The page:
“These are politicized times, these are brutal times,” O’Farrill reflected. “It’s a huge injustice that we’re living on a daily basis.”
“All I try to do is tell the truth, bear witness and die,” West added. “It’s always dangerous. But you’ve got to live dangerously in order to bring any joy.”
West’s musical narration explored similar ideas. It centered on three values: integrity, honesty and decency.
He called for maintaining “integrity and honesty in the face of oppression,” quoting Rabbi Abraham Heschel, who declared “indifference to evil is worse than evil itself.”
“What does it mean to have integrity?” West asked. “This music has integrity.”
He criticized the U.S. government for refusing to punish the Wall Street officials responsible for the 2008 crash. “Not one executive went to jail!” he bellowed.
In his narration, West also condemned the defunding of public schools, the proliferation of bad housing, the prison-industrial complex and war.
“I don’t care if it’s children in Palestine, Afghanistan and Somalia; if they are killed by U.S. bombs it’s a crime,” he thundered.
“If we really love folks, we loathe the fact that people are treated unjustly,” West added.
“We fight together. Why? Because that’s what love is.”
He cited the work of distinguished black intellectual and communist W.E.B. DuBois, and honored the memories of black musical legends, including Sarah Vaughan, Aretha Franklin, Michael Jackson and Prince.
“A people who have been terrorized for 400 years,” West explained, have created some of the most influential works of genius in human history, and have impacted myriad people around the world.
He quoted the mother of Emmett Till, a 14-year-old black boy who was lynched by white supremacists in 1955. After her son was brutally killed, she insisted, “I don’t have a minute to hate; I will pursue justice for the rest of my life.”
“Tenderness is what love looks like in private, just like justice is what love looks like in public,” West proclaimed.
The performance ended with two standing ovations.
“We will never be silenced”
O’Farrill, the son of the influential Cuban jazz musician Chico O’Farrill, has spent years cultivating the Afro-Cuban musical tradition. In 2007, he founded the Afro Latin Jazz Alliance, and leads the Afro Latin Jazz Orchestra.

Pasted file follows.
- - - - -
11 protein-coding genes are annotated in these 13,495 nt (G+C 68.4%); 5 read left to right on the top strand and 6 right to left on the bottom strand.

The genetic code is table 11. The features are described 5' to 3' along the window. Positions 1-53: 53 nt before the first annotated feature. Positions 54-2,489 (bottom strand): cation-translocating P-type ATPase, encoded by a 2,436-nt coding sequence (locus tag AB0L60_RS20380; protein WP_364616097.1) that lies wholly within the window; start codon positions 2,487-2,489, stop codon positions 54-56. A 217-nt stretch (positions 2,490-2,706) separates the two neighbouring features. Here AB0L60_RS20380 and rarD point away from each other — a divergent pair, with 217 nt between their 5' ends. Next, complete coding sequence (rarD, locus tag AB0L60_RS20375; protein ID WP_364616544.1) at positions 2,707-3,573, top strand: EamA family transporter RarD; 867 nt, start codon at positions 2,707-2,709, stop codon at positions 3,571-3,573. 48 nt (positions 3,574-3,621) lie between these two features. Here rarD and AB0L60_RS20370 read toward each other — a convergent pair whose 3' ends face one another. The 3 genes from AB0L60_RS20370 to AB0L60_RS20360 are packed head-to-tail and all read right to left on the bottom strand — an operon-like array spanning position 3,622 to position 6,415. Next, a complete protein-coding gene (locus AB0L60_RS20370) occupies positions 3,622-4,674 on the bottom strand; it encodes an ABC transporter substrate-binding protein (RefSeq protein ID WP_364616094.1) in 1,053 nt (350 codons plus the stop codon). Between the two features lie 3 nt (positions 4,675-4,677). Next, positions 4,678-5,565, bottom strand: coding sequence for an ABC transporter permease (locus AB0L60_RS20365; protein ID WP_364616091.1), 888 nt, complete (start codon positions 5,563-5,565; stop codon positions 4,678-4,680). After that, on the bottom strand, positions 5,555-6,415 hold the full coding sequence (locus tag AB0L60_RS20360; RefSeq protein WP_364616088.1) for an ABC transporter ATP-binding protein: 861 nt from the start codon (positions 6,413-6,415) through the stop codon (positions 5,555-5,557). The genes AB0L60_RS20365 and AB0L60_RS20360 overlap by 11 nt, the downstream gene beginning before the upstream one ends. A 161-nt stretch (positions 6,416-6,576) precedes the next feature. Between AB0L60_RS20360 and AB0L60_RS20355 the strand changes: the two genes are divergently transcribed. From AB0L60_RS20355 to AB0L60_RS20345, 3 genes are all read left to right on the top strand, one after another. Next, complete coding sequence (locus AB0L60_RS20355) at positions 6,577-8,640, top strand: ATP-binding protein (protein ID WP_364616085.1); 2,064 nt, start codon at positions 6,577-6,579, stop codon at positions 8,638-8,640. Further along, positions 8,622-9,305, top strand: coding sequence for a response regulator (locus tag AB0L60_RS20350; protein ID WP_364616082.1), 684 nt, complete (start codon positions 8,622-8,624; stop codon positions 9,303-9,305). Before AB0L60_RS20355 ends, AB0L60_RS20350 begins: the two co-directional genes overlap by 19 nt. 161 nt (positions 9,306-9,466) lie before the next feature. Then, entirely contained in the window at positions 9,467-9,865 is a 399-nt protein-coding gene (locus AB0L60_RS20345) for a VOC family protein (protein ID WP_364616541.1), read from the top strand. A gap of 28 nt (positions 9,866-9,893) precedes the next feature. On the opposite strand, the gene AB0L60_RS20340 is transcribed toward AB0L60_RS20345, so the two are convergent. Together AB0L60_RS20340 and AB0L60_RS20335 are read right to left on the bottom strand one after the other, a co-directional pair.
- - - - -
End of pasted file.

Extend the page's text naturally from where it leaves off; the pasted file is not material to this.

He approached West with the idea for “The Cornel West Orchestra,” and remembered being “scared” to do so. “You know, when you approached your heroes, you’re a little bit frightened,” O’Farrill noted. But West said he would love to a part of it.
The composition is based on West’s fiery political speeches and his book “Black Prophetic Fire.”
“As he spoke I heard notes and phrases, and realized Dr. West was a jazz musician using words and truth to perform the equivalent of what a great jazz instrumentalist or singer does when he or she uses notes and scales as they improvise,” O’Farrill wrote in the program.
The composer had his share of political moments in the concert too. “The Cornel West Concerto” was only one of the several compositions performed.
Explaining his work “Trump Untrump,” which is based on far-right Republican presidential front-runner Donald Trump, O’Farrill jokingly described the billionaire real estate mogul as a “weak-minded, short-fingered businessman.”
He called the rise of Trump “a horror many of us can’t wrap our minds around,” and laughingly recalled a “Make America Mexico again” hat he saw.
O’Farrill kick-started the composition with two words: “Fuck Trump.” And the music went off. In the middle of his solo, the trumpet player shouted “China” in an infantile Trump accent.
“The Cornel West Concerto” is not the first time West has been featured in a jazz work. Composer Terence Blanchard included spoken-word interludes from West in his 2009 album “Choices.”
West has also participated in other musical projects. He has released three spoken-word albums, collaborating with Talib Kweli, Andre 3000, Bootsy Collins and more.
In 2004, West was even featured on the Prince song “Dear Mr. Man,” in which he declared, “Mercy, mercy me, we’ve got a crisis in our ecology, a system of legalized bribery, normalized corruption, leadership of bona fide mediocrity and certified mendacity.”
When I asked if West has ever played music himself, he replied with a laugh, “Not in public.”
“Oh yes you have,” O’Farrill shot back. “Every time you speak,”
West later admitted that he played violin and piano when he was younger.
O’Farrill says he hopes to keep on using his music to shine light on injustices.
The composer summarized his thoughts in the program notes for the concert: “We must rise up to demand better of those who govern us. No more brutal and wanton killing of our children by renegade police officers who consider themselves above the law because they are in collusion with the judicial system. No more corporatization and co-option of culture. The media machine cannot fool us anymore. Polls, scientific studies and talking heads can no longer shill for the powerful.”
“There is no righteousness that I personally hold to but that which is on loan to me from the divine, and now is our moment to reckon with that,” O’Farrill wrote. “We will never be silenced. We have no intention of going away. We will only get stronger and more numerous.”